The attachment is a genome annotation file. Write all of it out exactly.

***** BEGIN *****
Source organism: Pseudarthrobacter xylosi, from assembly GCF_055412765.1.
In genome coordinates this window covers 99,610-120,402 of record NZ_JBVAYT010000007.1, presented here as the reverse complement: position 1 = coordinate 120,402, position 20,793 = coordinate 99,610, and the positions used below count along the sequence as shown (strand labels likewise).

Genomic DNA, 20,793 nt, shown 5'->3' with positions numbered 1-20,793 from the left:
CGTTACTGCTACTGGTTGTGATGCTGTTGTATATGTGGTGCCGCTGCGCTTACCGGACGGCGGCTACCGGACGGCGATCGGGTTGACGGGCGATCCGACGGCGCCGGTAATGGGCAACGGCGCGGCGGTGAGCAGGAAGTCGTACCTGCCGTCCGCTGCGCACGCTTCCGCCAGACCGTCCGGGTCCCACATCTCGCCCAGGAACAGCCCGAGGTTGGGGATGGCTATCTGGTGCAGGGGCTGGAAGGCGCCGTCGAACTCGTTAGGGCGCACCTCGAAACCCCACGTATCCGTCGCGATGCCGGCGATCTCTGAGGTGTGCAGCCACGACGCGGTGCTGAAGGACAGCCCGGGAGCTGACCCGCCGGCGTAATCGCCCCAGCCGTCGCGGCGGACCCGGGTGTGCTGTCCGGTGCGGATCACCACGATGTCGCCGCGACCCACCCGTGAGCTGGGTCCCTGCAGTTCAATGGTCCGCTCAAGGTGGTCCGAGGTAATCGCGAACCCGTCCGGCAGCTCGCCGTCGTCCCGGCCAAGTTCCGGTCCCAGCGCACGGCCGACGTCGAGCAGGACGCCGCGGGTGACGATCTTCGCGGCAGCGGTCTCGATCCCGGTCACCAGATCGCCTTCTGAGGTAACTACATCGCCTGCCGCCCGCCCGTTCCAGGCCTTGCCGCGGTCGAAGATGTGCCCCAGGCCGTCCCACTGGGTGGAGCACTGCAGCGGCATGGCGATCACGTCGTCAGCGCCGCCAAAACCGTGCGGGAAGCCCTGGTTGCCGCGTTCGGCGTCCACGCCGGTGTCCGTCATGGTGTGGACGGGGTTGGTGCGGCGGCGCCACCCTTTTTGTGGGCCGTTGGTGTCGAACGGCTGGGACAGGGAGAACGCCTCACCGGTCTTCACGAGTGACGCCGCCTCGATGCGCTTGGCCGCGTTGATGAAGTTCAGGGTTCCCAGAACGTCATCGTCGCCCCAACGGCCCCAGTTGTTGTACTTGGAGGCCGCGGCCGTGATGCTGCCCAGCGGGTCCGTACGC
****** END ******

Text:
Source organism: Pseudarthrobacter xylosi, from assembly GCF_055412765.1.
In genome coordinates this window covers 99,610-120,402 of record NZ_JBVAYT010000007.1, presented here as the reverse complement: position 1 = coordinate 120,402, position 20,793 = coordinate 99,610, and the positions used below count along the sequence as shown (strand labels likewise).

Genomic DNA, 20,793 nt, shown 5'->3' with positions numbered 1-20,793 from the left:
CGTTACTGCTACTGGTTGTGATGCTGTTGTATATGTGGTGCCGCTGCGCTTACCGGACGGCGGCTACCGGACGGCGATCGGGTTGACGGGCGATCCGACGGCGCCGGTAATGGGCAACGGCGCGGCGGTGAGCAGGAAGTCGTACCTGCCGTCCGCTGCGCACGCTTCCGCCAGACCGTCCGGGTCCCACATCTCGCCCAGGAACAGCCCGAGGTTGGGGATGGCTATCTGGTGCAGGGGCTGGAAGGCGCCGTCGAACTCGTTAGGGCGCACCTCGAAACCCCACGTATCCGTCGCGATGCCGGCGATCTCTGAGGTGTGCAGCCACGACGCGGTGCTGAAGGACAGCCCGGGAGCTGACCCGCCGGCGTAATCGCCCCAGCCGTCGCGGCGGACCCGGGTGTGCTGTCCGGTGCGGATCACCACGATGTCGCCGCGACCCACCCGTGAGCTGGGTCCCTGCAGTTCAATGGTCCGCTCAAGGTGGTCCGAGGTAATCGCGAACCCGTCCGGCAGCTCGCCGTCGTCCCGGCCAAGTTCCGGTCCCAGCGCACGGCCGACGTCGAGCAGGACGCCGCGGGTGACGATCTTCGCGGCAGCGGTCTCGATCCCGGTCACCAGATCGCCTTCTGAGGTAACTACATCGCCTGCCGCCCGCCCGTTCCAGGCCTTGCCGCGGTCGAAGATGTGCCCCAGGCCGTCCCACTGGGTGGAGCACTGCAGCGGCATGGCGATCACGTCGTCAGCGCCGCCAAAACCGTGCGGGAAGCCCTGGTTGCCGCGTTCGGCGTCCACGCCGGTGTCCGTCATGGTGTGGACGGGGTTGGTGCGGCGGCGCCACCCTTTTTGTGGGCCGTTGGTGTCGAACGGCTGGGACAGGGAGAACGCCTCACCGGTCTTCACGAGTGACGCCGCCTCGATGCGCTTGGCCGCGTTGATGAAGTTCAGGGTTCCCAGAACGTCATCGTCGCCCCAACGGCCCCAGTTGTTGTACTTGGAGGCCGCGGCCGTGATGCTGCCCAGCGGGTCCGTACGC